Spending Review and Autumn Statement: Government hopes 4G ESN will save money and will establish alternative network fund, but other broadband news lacking
The government claims the new £1 billion 4G emergency services network (ESN) will save £1 million a day, while providing police the ability to perform new more types of task and work away from the office.
“The Spending Review invests nearly £1 billion in the next generation of 4G communications network for the Emergency Services which will enable officers to access key police databases, take mobile fingerprints and electronic witness statements and stream live body worn video – all whilst on the move,” said the 2015 Spending Review and Autumn Statement, which was unveiled by Chancellor George Osborne in Parliament today.
Emergency Services Network
“This critical national infrastructure will free up officers’ time, save the taxpayer around £1 million a day when fully operational and connect all emergency services on the same broadband network for the first time.
It has been reported that EE has won the contract for the ESN, after O2 withdrew from the bidding process. It is due to be established by 2017, at which point the current radio system known as Airwave will be gradually abandoned before being retired in 2020.
Last month EE showed off a number of connected products for businesses and the public sector, including EE Connected Vehicle, which turns cars into a Wi-Fi hotspot.
The product will be used by Staffordshire Police so officers can spend more time on the streets than at a desk, and the ability to create multiple private networks means police cars can share connections with other services, such as the fire brigade, during an emergency.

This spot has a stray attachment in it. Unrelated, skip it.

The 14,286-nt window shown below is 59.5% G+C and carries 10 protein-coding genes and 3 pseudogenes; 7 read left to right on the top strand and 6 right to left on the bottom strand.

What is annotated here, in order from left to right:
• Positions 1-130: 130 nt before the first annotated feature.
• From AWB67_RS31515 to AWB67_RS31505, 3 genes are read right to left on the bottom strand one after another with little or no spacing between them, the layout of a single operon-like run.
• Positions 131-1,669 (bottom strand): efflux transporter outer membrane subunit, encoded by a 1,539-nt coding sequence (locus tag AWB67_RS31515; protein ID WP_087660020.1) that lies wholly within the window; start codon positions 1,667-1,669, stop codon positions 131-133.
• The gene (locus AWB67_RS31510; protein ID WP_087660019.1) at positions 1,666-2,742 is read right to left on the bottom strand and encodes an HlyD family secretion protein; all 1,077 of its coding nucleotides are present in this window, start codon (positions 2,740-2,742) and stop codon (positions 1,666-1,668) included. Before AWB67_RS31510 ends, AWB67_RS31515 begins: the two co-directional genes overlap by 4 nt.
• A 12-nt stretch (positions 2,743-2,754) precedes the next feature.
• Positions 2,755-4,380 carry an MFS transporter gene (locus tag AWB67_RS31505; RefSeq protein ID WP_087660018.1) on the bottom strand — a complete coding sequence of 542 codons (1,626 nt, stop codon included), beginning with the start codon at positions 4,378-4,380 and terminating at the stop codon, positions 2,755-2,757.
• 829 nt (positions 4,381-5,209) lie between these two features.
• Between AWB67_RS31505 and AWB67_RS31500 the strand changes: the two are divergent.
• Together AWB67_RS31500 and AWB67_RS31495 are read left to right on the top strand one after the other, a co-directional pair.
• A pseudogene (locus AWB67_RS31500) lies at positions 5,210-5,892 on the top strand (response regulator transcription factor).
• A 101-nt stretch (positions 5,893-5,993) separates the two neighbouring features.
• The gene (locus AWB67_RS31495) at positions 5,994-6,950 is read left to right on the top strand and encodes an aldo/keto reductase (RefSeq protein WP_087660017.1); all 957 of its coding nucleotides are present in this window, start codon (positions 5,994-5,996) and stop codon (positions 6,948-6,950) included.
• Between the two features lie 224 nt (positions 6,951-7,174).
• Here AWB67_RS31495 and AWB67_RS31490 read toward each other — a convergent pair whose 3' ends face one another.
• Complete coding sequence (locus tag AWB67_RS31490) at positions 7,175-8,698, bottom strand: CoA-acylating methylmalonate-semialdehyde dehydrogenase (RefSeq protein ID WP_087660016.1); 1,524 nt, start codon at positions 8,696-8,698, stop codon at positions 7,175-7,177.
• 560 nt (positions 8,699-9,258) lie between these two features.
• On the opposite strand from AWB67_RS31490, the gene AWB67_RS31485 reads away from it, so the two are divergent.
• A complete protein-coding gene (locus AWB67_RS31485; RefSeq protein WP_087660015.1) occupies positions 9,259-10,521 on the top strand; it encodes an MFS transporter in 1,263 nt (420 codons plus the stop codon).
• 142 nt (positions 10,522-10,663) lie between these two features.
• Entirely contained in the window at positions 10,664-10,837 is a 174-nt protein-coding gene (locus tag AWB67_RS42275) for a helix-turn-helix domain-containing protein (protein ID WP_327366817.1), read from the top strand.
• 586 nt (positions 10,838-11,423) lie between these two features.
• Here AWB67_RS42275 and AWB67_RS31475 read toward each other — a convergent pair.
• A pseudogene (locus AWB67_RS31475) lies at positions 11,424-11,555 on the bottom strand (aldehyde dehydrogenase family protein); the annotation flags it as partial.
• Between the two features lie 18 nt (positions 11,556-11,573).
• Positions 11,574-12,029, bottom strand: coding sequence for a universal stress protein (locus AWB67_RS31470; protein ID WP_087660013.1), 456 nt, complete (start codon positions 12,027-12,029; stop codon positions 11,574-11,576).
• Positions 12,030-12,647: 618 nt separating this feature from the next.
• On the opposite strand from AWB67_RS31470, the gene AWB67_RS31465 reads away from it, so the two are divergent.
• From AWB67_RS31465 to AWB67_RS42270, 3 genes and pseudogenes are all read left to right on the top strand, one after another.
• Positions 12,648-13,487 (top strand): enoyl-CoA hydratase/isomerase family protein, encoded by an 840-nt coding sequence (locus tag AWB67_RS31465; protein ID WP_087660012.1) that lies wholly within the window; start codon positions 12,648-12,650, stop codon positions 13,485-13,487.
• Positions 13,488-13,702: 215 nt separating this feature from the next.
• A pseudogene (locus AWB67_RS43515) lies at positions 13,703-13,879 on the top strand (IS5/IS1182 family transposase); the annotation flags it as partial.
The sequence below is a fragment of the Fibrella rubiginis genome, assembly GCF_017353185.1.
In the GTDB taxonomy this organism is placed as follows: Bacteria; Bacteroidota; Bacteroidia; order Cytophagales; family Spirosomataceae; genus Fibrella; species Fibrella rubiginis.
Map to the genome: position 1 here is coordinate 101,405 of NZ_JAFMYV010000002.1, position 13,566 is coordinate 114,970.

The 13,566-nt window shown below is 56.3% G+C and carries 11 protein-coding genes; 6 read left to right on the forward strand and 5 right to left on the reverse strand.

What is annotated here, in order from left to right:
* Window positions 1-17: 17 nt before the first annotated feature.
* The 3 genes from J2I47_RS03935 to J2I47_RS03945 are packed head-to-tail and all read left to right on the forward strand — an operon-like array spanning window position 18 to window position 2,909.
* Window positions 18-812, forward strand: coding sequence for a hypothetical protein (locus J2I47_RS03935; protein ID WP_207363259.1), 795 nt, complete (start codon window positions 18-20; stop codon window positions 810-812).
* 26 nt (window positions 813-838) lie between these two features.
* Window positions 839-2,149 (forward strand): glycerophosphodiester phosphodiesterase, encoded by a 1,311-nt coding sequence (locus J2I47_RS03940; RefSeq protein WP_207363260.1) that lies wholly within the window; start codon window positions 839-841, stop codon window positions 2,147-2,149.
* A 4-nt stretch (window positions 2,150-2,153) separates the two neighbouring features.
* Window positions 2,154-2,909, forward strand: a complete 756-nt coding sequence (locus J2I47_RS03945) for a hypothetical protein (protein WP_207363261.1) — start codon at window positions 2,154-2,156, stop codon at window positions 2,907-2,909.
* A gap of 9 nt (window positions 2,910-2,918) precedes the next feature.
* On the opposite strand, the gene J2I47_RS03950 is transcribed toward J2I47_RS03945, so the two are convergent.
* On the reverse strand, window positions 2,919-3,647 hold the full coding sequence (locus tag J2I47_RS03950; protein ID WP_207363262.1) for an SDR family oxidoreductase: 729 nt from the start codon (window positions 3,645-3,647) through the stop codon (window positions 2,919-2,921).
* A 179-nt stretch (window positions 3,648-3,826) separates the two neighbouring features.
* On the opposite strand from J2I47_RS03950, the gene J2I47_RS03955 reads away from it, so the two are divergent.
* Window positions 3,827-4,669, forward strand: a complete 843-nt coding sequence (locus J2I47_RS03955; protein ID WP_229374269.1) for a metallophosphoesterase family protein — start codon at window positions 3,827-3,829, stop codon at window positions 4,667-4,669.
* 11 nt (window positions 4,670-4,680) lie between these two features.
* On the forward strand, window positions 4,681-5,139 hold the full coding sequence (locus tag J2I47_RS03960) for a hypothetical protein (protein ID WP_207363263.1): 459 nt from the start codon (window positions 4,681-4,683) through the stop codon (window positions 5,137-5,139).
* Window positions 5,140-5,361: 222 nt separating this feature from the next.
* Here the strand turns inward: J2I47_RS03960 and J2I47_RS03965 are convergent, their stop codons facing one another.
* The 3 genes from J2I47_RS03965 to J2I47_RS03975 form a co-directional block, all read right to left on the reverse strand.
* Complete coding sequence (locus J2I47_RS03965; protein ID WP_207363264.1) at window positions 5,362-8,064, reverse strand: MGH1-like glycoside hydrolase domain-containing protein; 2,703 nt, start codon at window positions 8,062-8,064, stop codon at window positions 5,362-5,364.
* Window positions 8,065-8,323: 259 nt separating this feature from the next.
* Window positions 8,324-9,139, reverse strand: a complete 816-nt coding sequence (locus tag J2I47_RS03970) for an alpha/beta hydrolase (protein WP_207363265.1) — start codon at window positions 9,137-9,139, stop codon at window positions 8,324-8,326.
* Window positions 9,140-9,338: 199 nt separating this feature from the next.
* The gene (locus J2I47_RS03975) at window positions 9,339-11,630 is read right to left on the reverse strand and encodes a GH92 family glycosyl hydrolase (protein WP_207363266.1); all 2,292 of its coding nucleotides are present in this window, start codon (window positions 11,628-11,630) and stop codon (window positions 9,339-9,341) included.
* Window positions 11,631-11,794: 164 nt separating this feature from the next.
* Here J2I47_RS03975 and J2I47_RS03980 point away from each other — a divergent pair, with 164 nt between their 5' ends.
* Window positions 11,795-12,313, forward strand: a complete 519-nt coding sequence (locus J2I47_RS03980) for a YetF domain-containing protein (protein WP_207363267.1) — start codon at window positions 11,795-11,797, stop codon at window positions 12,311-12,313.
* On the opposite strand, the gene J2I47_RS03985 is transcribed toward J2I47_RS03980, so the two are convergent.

An additional £550 million will also be made available to free up the 700MHz band for mobile broadband. Ofcom has already allocated the band for mobile – provided it can co-exist with Digital Terrestrial Television (DTT) services – while the UN-affiliated International Telecommunications Union (ITU) recently voted to harmonise 700MHz on a global scale.
There was, however, little information about government plans for broadband – including the promise of 100Mbps ultrafast first detailed in March. The chancellor committed to completing existing plans to deploy superfast broadband to 95 percent of the UK population by 2017, although there was no new information about how pledges to provide 10Mbps to anyone who wants it by 2020 would be fulfilled.
However the government did say it would “explore” setting up a new broadband investment fund to support the growth of “alternative network developers”. This fund will be supported by both the public and private sectors and managed by the latter on a commercial basis. No other details were disclosed.
It also appears as though there are no immediate plans to offer more government funding for the super connected cities voucher scheme, which offered grants of up to £3,000 for SMBs to get superfast broadband. The initiative was suspended after the money run out, with 55,000 businesses filing successful applications. A number of firms, including Virgin Media and KC, have called for the voucher project to be restarted.
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